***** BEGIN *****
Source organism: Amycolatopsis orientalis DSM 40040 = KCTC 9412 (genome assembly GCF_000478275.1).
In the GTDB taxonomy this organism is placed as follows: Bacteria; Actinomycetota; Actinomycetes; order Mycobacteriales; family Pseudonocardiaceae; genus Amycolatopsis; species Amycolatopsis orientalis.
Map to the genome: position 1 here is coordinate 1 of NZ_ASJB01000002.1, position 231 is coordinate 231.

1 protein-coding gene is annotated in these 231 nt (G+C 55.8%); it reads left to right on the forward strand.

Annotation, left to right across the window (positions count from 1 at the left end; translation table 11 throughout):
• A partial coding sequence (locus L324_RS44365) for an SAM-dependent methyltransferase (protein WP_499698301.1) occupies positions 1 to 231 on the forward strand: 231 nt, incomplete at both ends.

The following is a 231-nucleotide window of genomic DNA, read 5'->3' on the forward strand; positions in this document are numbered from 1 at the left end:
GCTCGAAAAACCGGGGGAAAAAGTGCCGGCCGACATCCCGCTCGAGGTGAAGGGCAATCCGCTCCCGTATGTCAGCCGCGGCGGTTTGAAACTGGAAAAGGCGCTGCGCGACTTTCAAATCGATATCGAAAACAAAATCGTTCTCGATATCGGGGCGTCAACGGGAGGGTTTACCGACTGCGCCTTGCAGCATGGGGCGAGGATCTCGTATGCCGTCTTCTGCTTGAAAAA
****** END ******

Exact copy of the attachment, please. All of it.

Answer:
Source organism: Amycolatopsis orientalis DSM 40040 = KCTC 9412 (genome assembly GCF_000478275.1).
In the GTDB taxonomy this organism is placed as follows: Bacteria; Actinomycetota; Actinomycetes; order Mycobacteriales; family Pseudonocardiaceae; genus Amycolatopsis; species Amycolatopsis orientalis.
Map to the genome: position 1 here is coordinate 1 of NZ_ASJB01000002.1, position 231 is coordinate 231.

1 protein-coding gene is annotated in these 231 nt (G+C 55.8%); it reads left to right on the forward strand.

Annotation, left to right across the window (positions count from 1 at the left end; translation table 11 throughout):
• A partial coding sequence (locus L324_RS44365) for an SAM-dependent methyltransferase (protein WP_499698301.1) occupies positions 1 to 231 on the forward strand: 231 nt, incomplete at both ends.

The following is a 231-nucleotide window of genomic DNA, read 5'->3' on the forward strand; positions in this document are numbered from 1 at the left end:
GCTCGAAAAACCGGGGGAAAAAGTGCCGGCCGACATCCCGCTCGAGGTGAAGGGCAATCCGCTCCCGTATGTCAGCCGCGGCGGTTTGAAACTGGAAAAGGCGCTGCGCGACTTTCAAATCGATATCGAAAACAAAATCGTTCTCGATATCGGGGCGTCAACGGGAGGGTTTACCGACTGCGCCTTGCAGCATGGGGCGAGGATCTCGTATGCCGTCTTCTGCTTGAAAAA